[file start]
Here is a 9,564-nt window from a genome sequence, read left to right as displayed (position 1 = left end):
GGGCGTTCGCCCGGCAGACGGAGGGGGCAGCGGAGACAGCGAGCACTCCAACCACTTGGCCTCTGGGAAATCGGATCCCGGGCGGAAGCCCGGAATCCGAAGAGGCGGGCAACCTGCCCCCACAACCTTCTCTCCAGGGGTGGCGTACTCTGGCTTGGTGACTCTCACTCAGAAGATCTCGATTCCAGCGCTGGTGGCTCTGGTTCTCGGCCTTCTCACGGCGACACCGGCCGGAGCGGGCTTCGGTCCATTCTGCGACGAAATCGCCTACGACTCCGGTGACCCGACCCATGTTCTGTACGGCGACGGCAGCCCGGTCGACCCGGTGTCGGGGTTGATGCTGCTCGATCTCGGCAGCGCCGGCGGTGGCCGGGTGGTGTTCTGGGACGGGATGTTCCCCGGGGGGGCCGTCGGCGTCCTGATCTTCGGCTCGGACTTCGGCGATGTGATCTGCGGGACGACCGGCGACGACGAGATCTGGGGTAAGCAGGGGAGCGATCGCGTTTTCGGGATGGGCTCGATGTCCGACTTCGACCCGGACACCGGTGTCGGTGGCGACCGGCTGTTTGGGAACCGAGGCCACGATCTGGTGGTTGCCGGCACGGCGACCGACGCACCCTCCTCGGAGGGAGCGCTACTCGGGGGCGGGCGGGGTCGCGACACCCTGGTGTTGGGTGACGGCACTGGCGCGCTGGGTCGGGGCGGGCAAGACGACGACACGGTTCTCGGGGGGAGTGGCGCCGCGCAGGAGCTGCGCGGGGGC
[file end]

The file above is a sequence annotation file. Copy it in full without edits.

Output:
Here is a 9,564-nt window from a genome sequence, read left to right as displayed (position 1 = left end):
GGGCGTTCGCCCGGCAGACGGAGGGGGCAGCGGAGACAGCGAGCACTCCAACCACTTGGCCTCTGGGAAATCGGATCCCGGGCGGAAGCCCGGAATCCGAAGAGGCGGGCAACCTGCCCCCACAACCTTCTCTCCAGGGGTGGCGTACTCTGGCTTGGTGACTCTCACTCAGAAGATCTCGATTCCAGCGCTGGTGGCTCTGGTTCTCGGCCTTCTCACGGCGACACCGGCCGGAGCGGGCTTCGGTCCATTCTGCGACGAAATCGCCTACGACTCCGGTGACCCGACCCATGTTCTGTACGGCGACGGCAGCCCGGTCGACCCGGTGTCGGGGTTGATGCTGCTCGATCTCGGCAGCGCCGGCGGTGGCCGGGTGGTGTTCTGGGACGGGATGTTCCCCGGGGGGGCCGTCGGCGTCCTGATCTTCGGCTCGGACTTCGGCGATGTGATCTGCGGGACGACCGGCGACGACGAGATCTGGGGTAAGCAGGGGAGCGATCGCGTTTTCGGGATGGGCTCGATGTCCGACTTCGACCCGGACACCGGTGTCGGTGGCGACCGGCTGTTTGGGAACCGAGGCCACGATCTGGTGGTTGCCGGCACGGCGACCGACGCACCCTCCTCGGAGGGAGCGCTACTCGGGGGCGGGCGGGGTCGCGACACCCTGGTGTTGGGTGACGGCACTGGCGCGCTGGGTCGGGGCGGGCAAGACGACGACACGGTTCTCGGGGGGAGTGGCGCCGCGCAGGAGCTGCGCGGGGGC